Jeffro's Space Gaming Blog

Microgames, Monster Games, and Role Playing Games

Arguments D&D Appreciators Should Not Use

These two bogus arguments are commonly invoked when classic D&D is discussed. Here is a recent example:

Chainmail fantasy and OD&D are unapologetically Tolkien derivatives. AD&D had to distance itself from Tolkien (and Arneson) for legal reasons. And Gygax rather maliciously tried to make Elves bad…. I’d accept an argument that AD&D attempts to move the game further from Tolkien and further into pulp. But that doesn’t change the origins of all RPGs are rules for Tolkien’s middle earth wargaming. (Source: here and here.)

These are of course “just so stories” for nerds. They are very handy to people that want to ignore outright what is in the actual rules manuals. And face it, very few people have the attention spans necessary to wade through the text of either the OD&D or the AD&D game books. It’s much easier to appeal to moldy wargames and lawsuits that nobody actually cares about– the details of which are so esoteric that few people are liable to call you on your evident sophistry.

All of this falls into the larger pattern in gross nerd thinking that James Steissand has pointed out whereby people think that if they can give an explanation for why a particular rules element is included within the game rules then they can safely discount it at the table and suffer no ill effects. As such, the use of these arguments are the hallmark of facile and low effort thinking. To paraphrase what they actually signal, it is this: “I have already decided what D&D is and nothing in the rules manuals can change my mind about it.” Thus, the substantiative evidence from the game manuals themselves cannot persuade these sorts of people because they have already embraced an overall tack whose purpose is to dismiss outright what is in them!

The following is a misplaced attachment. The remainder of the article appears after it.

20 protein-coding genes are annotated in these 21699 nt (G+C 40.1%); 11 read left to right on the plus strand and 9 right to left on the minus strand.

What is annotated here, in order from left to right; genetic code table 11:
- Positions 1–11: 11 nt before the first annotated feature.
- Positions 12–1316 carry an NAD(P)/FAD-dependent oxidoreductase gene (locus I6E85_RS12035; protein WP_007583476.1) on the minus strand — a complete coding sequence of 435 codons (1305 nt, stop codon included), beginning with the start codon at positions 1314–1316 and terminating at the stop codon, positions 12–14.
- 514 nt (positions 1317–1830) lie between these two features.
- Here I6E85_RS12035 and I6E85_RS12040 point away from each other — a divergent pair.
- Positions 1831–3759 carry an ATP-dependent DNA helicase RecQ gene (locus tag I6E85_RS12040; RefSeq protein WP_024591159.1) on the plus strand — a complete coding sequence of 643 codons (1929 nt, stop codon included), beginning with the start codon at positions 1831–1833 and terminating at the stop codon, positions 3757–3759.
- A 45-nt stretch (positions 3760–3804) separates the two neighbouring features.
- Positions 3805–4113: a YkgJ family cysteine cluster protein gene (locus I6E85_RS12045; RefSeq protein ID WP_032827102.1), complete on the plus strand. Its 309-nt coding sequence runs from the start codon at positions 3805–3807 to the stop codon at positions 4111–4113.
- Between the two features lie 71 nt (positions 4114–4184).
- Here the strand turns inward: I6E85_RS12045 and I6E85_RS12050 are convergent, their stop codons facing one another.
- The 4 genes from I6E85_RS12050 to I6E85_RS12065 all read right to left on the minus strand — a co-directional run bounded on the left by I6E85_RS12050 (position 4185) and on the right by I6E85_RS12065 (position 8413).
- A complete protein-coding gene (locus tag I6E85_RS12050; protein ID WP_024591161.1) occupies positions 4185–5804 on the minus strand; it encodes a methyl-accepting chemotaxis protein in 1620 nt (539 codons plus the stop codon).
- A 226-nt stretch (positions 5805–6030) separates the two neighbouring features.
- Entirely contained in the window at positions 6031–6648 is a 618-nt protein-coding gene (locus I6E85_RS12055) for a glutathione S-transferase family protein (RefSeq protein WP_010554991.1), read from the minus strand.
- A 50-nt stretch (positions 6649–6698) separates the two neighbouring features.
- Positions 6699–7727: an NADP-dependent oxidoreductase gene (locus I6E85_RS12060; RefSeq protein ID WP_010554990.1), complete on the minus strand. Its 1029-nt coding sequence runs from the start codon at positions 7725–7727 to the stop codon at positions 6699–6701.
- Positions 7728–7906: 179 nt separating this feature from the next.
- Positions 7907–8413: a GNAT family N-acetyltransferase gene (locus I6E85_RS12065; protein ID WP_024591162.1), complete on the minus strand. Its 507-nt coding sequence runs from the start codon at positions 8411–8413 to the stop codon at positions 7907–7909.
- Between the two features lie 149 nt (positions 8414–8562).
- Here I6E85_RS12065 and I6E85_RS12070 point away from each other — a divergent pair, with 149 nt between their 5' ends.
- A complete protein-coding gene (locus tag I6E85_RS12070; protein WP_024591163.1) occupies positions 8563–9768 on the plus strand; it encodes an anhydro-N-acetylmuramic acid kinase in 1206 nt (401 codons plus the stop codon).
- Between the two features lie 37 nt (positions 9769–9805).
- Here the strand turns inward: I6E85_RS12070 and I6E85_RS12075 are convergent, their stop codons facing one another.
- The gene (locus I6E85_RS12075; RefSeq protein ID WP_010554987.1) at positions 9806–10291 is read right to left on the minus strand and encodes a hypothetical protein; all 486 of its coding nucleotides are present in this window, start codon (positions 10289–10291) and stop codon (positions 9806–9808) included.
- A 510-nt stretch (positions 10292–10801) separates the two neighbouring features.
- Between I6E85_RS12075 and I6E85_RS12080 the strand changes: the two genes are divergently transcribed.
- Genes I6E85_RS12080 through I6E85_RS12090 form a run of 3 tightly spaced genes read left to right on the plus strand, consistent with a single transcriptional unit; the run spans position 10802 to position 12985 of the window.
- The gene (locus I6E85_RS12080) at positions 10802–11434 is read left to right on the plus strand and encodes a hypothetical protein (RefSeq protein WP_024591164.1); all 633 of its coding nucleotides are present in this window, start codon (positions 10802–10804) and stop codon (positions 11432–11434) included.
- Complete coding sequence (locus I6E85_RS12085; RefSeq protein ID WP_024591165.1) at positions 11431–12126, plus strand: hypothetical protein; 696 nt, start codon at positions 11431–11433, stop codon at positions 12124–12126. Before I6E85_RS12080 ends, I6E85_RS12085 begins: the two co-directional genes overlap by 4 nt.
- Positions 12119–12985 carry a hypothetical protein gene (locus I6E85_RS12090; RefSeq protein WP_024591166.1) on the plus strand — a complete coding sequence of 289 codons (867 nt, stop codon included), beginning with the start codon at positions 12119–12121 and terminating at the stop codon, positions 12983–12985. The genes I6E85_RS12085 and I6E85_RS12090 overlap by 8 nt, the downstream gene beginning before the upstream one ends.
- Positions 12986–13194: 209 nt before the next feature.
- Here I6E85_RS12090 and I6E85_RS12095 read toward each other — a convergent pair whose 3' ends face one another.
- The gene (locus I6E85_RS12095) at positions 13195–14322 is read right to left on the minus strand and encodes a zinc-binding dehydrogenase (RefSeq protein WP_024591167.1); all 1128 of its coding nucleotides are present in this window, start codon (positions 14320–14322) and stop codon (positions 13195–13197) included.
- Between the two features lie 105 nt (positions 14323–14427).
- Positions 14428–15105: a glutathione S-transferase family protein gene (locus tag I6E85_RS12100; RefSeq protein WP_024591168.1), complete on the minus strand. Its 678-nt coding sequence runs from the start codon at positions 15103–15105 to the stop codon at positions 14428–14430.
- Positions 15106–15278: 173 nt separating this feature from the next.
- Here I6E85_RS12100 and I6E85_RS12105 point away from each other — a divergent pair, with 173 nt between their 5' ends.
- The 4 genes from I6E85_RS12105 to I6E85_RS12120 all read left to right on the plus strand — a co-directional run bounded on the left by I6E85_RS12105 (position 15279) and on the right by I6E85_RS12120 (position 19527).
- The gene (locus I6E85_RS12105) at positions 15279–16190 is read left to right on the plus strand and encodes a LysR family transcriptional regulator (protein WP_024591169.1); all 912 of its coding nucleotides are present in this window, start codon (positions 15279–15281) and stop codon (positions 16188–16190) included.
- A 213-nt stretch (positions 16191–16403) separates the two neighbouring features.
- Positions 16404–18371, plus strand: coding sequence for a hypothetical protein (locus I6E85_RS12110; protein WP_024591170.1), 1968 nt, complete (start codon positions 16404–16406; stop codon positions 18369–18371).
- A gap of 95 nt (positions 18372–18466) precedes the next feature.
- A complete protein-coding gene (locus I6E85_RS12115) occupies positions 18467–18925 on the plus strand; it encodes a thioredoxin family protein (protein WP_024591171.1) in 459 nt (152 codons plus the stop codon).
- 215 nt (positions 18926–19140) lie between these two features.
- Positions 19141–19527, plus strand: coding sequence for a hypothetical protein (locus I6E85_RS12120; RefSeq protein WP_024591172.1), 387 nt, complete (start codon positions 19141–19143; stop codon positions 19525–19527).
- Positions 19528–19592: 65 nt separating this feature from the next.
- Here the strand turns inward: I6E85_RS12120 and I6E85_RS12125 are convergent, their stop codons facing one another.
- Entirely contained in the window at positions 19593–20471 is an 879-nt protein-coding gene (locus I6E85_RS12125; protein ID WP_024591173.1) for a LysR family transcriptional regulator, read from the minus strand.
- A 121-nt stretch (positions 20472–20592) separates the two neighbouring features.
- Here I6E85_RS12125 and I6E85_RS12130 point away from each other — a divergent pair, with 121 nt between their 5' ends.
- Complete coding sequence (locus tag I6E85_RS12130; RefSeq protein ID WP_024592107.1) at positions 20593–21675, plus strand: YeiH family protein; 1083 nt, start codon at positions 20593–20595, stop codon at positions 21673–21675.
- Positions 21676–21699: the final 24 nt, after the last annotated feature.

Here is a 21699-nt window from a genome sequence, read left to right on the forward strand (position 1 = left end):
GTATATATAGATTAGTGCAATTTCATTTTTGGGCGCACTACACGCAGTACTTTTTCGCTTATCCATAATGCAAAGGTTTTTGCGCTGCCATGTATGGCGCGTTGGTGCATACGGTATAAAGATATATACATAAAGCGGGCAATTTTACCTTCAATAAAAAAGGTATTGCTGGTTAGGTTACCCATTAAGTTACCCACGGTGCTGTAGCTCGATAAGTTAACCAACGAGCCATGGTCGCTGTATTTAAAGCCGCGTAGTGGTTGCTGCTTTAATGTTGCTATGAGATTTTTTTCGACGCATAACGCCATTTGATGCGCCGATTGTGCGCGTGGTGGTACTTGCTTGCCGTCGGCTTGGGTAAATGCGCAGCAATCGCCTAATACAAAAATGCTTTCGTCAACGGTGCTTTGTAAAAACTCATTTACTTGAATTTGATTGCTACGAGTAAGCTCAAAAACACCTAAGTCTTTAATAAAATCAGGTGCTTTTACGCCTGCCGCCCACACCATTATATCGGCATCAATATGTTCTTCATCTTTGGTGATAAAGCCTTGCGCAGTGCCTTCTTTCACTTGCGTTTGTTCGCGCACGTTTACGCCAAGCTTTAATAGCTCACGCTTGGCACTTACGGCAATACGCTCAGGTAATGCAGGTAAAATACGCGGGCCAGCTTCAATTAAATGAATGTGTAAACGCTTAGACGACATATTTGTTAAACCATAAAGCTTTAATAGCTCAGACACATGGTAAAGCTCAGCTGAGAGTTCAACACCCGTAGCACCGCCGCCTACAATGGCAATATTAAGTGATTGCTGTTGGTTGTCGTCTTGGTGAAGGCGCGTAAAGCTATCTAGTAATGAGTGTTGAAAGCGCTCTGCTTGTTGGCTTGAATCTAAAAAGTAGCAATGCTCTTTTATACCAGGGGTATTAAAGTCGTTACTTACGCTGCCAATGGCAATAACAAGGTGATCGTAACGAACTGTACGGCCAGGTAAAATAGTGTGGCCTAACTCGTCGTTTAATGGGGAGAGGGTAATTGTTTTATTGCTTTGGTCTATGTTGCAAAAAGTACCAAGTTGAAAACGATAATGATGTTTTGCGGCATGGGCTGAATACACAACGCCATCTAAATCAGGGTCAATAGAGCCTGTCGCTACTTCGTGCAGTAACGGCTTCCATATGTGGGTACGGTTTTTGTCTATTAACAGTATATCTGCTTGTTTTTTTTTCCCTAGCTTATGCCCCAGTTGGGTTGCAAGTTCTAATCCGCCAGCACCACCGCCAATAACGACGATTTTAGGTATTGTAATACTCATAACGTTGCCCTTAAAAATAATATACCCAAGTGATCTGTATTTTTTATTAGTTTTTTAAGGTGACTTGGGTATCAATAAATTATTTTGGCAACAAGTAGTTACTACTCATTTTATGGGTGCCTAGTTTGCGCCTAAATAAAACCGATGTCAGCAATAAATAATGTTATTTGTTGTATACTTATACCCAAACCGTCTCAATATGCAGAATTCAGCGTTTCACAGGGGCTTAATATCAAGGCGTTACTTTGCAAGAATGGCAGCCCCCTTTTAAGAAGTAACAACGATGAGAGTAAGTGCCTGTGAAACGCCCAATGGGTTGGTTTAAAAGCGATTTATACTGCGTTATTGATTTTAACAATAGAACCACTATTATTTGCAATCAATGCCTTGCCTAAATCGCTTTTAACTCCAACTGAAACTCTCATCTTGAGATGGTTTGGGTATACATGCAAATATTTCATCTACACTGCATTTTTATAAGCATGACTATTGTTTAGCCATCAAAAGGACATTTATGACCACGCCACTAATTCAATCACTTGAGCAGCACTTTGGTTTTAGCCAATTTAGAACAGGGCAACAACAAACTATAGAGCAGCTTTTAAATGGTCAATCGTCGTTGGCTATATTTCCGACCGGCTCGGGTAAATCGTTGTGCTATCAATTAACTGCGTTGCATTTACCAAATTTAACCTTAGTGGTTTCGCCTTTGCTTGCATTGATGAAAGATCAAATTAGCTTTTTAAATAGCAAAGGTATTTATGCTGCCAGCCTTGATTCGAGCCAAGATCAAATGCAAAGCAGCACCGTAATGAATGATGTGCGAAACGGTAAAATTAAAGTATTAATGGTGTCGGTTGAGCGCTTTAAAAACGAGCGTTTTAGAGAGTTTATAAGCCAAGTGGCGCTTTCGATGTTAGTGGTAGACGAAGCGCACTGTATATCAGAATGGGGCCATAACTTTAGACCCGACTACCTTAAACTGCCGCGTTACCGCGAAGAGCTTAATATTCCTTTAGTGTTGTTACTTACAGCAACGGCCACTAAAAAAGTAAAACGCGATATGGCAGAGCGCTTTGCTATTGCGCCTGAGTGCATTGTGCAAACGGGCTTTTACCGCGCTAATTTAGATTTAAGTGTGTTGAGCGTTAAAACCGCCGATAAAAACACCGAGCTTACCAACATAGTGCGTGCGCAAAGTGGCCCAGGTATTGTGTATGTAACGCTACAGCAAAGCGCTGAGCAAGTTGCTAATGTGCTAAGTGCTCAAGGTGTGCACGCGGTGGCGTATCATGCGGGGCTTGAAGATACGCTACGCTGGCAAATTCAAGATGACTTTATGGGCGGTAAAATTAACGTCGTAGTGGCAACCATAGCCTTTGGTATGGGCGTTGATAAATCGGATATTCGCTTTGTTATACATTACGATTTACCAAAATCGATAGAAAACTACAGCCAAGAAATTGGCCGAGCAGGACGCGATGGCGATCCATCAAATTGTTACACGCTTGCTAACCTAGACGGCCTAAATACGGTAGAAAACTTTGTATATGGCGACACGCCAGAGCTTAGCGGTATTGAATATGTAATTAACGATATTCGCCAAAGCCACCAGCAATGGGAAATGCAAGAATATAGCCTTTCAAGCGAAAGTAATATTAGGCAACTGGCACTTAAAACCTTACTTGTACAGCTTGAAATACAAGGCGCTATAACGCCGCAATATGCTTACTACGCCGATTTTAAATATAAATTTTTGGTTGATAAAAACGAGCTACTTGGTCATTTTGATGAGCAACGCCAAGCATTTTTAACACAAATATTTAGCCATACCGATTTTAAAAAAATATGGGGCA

Nevertheless, here are facts that they above Twitter denizen leaves out of his gloss on classic D&D:

  • Chainmail of course also includes references to both Robert E. Howard and Poul Anderson. Specially, Tolkien’s trolls are dismissed in favor of Anderson’s. Further, Anderson’s rather strange concept of Alignment is a first class element of the game.
  • Arneson’s Blackmoor campaign featured a very healthy helping of John Norman’s Gor. Major elements of the campaign such as the baffling Egg of Coot are more in line with some kind of off the wall science fantasy than a straight ahead Tolkien derivative.
  • Tony Bath’s earlier fantasy campaign quite obviously built off of Robert E. Howard’s works.
  • There is no discernable shift in either the tone or the literary sources used in the D&D rule books as they transitioned from OD&D to AD&D during the seventies. The 1973 introduction to the D&D rules and Dragon articles throughout the period all feature more or less the same authors as those that appear in AD&D’s Appendix N. Indeed, OD&D and AD&D are virtually the same game.
  • Classic D&D’s wide range of fantasy sources outside of the “Tolkienesque” wheelhouse is further cemented by the 1980 release of Deities & Demigods which included extensive sections on Lovecraft’s Mythos, Moorcock’s Elric stories, and Fritz Lieber’s Lankhmar tales. If you want to get into lawsuits, then you need to mention how many people besides Tolkien also had a bone to pick with TSR over these matters.

Obviously, a great deal more can be said on this subject. For an in depth treatment of the matter, please see my book.


3 responses to “Arguments D&D Appreciators Should Not Use

  1. simontmn March 24, 2023 at 5:41 am

    “There is no discernable shift in either the tone or the literary sources”

    I do think that 1e AD&D marks a shift away from the Sword & Planet & other science fantasy influences that are big in OD&D, towards a more medievalesque tone. Sword & Sorcery remains the dominant element.

    • simontmn March 24, 2023 at 5:44 am

      I think the big genre shift towards High Fantasy came in 1983 with Mentzer (& especially Elmore art) BECMI D&D and the iconic Red Box cover art.

  2. Pingback: Appendix N is Essential to Understanding D&D | Jeffro's Space Gaming Blog

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